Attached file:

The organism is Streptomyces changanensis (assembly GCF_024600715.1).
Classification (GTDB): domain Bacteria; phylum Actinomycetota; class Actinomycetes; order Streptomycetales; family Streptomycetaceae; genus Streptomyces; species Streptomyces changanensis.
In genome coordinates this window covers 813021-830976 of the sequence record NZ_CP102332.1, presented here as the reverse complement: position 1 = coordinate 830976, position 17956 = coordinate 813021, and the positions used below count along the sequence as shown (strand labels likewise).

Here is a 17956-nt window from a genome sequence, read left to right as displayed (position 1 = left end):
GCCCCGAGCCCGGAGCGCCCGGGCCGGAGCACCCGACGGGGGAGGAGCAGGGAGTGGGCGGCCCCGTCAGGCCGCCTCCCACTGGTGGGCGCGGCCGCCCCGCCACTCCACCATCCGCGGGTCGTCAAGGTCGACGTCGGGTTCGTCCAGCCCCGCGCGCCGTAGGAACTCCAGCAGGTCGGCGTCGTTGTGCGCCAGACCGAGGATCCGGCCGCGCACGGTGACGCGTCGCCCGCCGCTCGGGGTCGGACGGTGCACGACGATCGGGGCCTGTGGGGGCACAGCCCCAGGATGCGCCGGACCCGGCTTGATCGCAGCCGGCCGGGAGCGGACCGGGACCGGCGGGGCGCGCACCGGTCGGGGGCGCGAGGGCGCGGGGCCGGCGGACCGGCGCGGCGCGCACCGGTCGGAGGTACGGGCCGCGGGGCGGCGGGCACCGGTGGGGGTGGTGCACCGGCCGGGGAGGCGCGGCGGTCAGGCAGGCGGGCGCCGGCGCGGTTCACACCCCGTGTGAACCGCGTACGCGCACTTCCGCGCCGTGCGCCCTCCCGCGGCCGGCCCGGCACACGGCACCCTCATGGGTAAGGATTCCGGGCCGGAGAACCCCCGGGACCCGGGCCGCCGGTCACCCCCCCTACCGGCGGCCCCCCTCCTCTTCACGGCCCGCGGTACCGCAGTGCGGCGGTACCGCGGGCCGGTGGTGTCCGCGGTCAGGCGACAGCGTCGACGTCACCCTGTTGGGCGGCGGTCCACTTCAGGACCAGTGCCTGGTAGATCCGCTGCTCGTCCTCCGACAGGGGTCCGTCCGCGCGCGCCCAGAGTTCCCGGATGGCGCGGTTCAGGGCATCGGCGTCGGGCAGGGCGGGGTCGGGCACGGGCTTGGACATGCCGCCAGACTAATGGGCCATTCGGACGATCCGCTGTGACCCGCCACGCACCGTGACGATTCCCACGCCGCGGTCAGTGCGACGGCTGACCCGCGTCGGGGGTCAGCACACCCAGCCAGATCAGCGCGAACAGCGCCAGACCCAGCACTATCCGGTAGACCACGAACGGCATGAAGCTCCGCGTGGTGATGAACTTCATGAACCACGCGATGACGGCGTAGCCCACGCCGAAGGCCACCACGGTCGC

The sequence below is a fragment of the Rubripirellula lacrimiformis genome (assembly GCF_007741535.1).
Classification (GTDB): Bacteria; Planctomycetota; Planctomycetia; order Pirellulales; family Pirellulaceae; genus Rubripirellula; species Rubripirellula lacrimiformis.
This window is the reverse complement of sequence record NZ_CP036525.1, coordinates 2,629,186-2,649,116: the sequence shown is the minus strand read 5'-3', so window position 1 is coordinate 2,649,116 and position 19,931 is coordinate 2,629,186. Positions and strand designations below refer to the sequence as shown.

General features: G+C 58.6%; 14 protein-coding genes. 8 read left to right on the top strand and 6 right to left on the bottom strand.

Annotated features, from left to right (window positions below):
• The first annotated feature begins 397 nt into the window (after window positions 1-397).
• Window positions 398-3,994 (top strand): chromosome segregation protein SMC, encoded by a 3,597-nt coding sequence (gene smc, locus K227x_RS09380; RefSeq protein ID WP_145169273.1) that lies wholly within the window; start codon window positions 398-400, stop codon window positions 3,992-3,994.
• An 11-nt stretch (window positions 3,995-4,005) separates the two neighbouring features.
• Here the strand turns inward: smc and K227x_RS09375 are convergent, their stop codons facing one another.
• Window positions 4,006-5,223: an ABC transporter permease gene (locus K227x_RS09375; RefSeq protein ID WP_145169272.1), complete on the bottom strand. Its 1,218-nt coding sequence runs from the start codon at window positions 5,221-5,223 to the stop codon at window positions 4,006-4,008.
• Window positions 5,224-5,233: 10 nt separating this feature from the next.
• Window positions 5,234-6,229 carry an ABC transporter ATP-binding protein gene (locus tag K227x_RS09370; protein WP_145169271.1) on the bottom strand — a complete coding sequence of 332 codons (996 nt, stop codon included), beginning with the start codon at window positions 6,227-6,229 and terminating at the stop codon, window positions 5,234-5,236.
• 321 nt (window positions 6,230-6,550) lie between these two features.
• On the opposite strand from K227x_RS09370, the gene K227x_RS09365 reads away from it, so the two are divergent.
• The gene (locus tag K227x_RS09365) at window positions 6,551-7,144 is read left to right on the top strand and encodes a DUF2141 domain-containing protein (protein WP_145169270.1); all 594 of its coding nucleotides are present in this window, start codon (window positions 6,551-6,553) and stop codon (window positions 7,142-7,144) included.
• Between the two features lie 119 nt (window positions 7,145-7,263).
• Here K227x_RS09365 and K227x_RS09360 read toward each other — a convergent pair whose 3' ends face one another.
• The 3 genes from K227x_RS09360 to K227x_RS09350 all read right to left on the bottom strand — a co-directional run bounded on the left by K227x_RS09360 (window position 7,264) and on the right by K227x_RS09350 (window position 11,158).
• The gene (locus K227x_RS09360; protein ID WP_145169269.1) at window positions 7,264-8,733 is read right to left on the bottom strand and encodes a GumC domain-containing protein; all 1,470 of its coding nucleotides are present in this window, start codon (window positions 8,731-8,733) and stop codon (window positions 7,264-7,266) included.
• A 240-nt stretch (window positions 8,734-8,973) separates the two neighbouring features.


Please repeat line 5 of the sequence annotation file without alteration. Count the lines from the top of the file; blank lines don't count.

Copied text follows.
GCCCCGAGCCCGGAGCGCCCGGGCCGGAGCACCCGACGGGGGAGGAGCAGGGAGTGGGCGGCCCCGTCAGGCCGCCTCCCACTGGTGGGCGCGGCCGCCCCGCCACTCCACCATCCGCGGGTCGTCAAGGTCGACGTCGGGTTCGTCCAGCCCCGCGCGCCGTAGGAACTCCAGCAGGTCGGCGTCGTTGTGCGCCAGACCGAGGATCCGGCCGCGCACGGTGACGCGTCGCCCGCCGCTCGGGGTCGGACGGTGCACGACGATCGGGGCCTGTGGGGGCACAGCCCCAGGATGCGCCGGACCCGGCTTGATCGCAGCCGGCCGGGAGCGGACCGGGACCGGCGGGGCGCGCACCGGTCGGGGGCGCGAGGGCGCGGGGCCGGCGGACCGGCGCGGCGCGCACCGGTCGGAGGTACGGGCCGCGGGGCGGCGGGCACCGGTGGGGGTGGTGCACCGGCCGGGGAGGCGCGGCGGTCAGGCAGGCGGGCGCCGGCGCGGTTCACACCCCGTGTGAACCGCGTACGCGCACTTCCGCGCCGTGCGCCCTCCCGCGGCCGGCCCGGCACACGGCACCCTCATGGGTAAGGATTCCGGGCCGGAGAACCCCCGGGACCCGGGCCGCCGGTCACCCCCCCTACCGGCGGCCCCCCTCCTCTTCACGGCCCGCGGTACCGCAGTGCGGCGGTACCGCGGGCCGGTGGTGTCCGCGGTCAGGCGACAGCGTCGACGTCACCCTGTTGGGCGGCGGTCCACTTCAGGACCAGTGCCTGGTAGATCCGCTGCTCGTCCTCCGACAGGGGTCCGTCCGCGCGCGCCCAGAGTTCCCGGATGGCGCGGTTCAGGGCATCGGCGTCGGGCAGGGCGGGGTCGGGCACGGGCTTGGACATGCCGCCAGACTAATGGGCCATTCGGACGATCCGCTGTGACCCGCCACGCACCGTGACGATTCCCACGCCGCGGTCAGTGCGACGGCTGACCCGCGTCGGGGGTCAGCACACCCAGCCAGATCAGCGCGAACAGCGCCAGACCCAGCACTATCCGGTAGACCACGAACGGCATGAAGCTCCGCGTGGTGATGAACTTCATGAACCACGCGATGACGGCGTAGCCCACGCCGAAGGCCACCACGGTCGC